Sustainable Agriculture, Land Preservation Named Integral Steps on Path Toward Restoring the Chesapeake Bay
On the state seal of Maryland lie a farmer and a fisherman. But for decades, the rift between those who work the earth and those who work to save the Chesapeake Bay has widened. In an effort to find common ground between these two communities, the Accokeek Foundation invited members of both fields to a conference titled Common Ground: Growing Agriculture, Restoring the Bay.
The December event, held at the National Wildlife Research Refuge in Laurel, Maryland, produced a lively discussion about environmental protection, land preservation, and farm viability. In addressing the almost 80 guests in attendance, speakers found common ground in discussing the land itself: sustainable agriculture and land preservation were presented as integral steps on the path toward restoring the bay.
The conference was attended by several distinguished guests from the agricultural and environmental fields, including Maryland Department of Agriculture Secretary Earl “Buddy” Hance. The event was presented by the Accokeek Foundation’s Center for Agricultural and Environmental Stewardship, which holds programs and events such as this one to build on the Foundation’s decades-long history as a leader and teacher in land preservation and sustainable agriculture.
Co-sponsoring the conference was the Chesapeake Bay Trust, an independent, non-profit grant making organization that promotes public awareness of and participation in the restoration and protection of the bay watershed. “The Trust supports projects that both strengthen the economic sustainability of the Chesapeake Bay farming community and advance conservation measures that improve the health of the Chesapeake Bay and local rivers and streams,” says Chesapeake Bay Trust Executive Director Allen Hance. “We applaud the Accokeek Foundation for its efforts to find a common ground around the future of farming and the environment in the bay region.”
As Maryland and other states work to set limits on watershed pollution, it has become essential for farmers to join conservationists in seeking out environmental solutions. Although agricultural runoff is cited as a leading source of nutrient pollution, well-managed farmland can produce a sustainable food source, preserve community character, and benefit the environment. Indeed, noted several speakers, viable farms and clean water are not mutually exclusive.
But even in a state in which farmers are leaders in land management, conservation, and preservation, farmland loss is a pressing environmental threat.
Christine Bergmark, executive director of the Southern Maryland Agricultural Commission, has seen hundreds of thousands of acres of Southern Maryland farmland disappear in the last decade. She and her husband, Brett Grohsgal, own a 104-acre organic farm, and envision a future in which farmland preservation is a public priority and farmers have the tools that are needed to become sustainable—and profitable.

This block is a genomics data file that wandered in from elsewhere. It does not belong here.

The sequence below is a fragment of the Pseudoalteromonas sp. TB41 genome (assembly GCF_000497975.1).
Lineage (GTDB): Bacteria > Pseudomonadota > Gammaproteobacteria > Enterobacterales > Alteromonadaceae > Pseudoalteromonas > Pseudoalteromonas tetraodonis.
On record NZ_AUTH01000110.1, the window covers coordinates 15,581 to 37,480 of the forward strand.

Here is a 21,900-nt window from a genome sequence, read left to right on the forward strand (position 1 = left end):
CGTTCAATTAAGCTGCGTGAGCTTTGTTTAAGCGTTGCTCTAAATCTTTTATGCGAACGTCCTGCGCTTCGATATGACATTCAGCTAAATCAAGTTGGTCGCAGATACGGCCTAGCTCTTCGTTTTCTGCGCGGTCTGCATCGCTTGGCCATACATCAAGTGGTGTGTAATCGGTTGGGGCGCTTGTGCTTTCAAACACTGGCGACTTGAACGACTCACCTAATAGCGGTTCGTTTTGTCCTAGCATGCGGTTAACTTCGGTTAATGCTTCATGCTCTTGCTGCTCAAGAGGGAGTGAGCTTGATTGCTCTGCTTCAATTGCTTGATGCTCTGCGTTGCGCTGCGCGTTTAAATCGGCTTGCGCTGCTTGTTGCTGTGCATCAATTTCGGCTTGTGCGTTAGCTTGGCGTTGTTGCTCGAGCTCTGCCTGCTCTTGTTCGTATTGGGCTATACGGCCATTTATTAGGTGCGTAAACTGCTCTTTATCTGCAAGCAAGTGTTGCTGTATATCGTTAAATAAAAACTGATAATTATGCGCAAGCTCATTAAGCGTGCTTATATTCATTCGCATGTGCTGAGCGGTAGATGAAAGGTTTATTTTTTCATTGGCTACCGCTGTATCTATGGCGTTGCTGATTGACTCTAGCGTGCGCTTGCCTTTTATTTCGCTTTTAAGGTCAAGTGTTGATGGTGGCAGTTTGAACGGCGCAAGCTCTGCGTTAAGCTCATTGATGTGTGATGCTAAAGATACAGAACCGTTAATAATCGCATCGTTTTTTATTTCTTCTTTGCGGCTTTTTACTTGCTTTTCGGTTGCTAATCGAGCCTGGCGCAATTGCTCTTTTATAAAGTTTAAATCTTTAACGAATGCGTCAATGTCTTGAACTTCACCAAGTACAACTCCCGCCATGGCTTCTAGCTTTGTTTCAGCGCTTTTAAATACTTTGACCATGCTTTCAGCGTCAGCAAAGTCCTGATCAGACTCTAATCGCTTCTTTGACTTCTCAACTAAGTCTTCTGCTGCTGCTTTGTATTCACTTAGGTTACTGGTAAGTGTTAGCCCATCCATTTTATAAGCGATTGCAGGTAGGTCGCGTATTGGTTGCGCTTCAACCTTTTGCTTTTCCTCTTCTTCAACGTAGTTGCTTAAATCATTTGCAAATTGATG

To be sure, sustainable agriculture and profitable agriculture go hand in hand. Said Jill Auburn, senior advisor of sustainability with the U.S. Department of Agriculture, in her keynote address, sustainable living is an integral method of meeting the triple bottom line of people, planet, and profit.
Conference speaker Lorette Picciano expanded upon this sentiment. Said the executive director of the Rural Coalition, “One of the keys to sustainability is, in fact, community. It’s the system of relationships, the system of knowledge that we all share.”
Fostering this sense of community upon common ground is one of the Accokeek Foundation’s key strategies for addressing the challenges facing both agriculture and the environment. The Foundation has for decades worked to bring farmers into the realm of sustainable agriculture and environmental conservation, propelled by a need to steward the natural world and support those who work the land.
Accokeek Foundation President Wilton Corkern notes: “In this region that prizes local food, pastoral landscapes, and a wholesome environment, we have an obligation to ensure that farmers have the tools needed to adopt sustainable practices and find success. This presents an opportunity for farmers to work with new environmental regulations and reclaim their rightful role as exemplary stewards of the land.”
For more information about the conference and the Accokeek Foundation, please visit www.accokeek.org or contact Matt Mulder at 301-283-2113 or email@example.com.
The Accokeek Foundation is an educational non-profit and one of the nation’s oldest land trusts. The Foundation stewards 200 acres of Piscataway Park on the shore of the Potomac River in Accokeek, Maryland. The site’s National Colonial Farm is a living history museum that works to preserve heirloom crops and heritage breed animals. The Foundation’s Center for Agricultural and Environmental Stewardship and Ecosystem Farm emphasize the future of agriculture as we instruct farmers in sustainability. The park’s grounds and trails are open to the public year ‘round.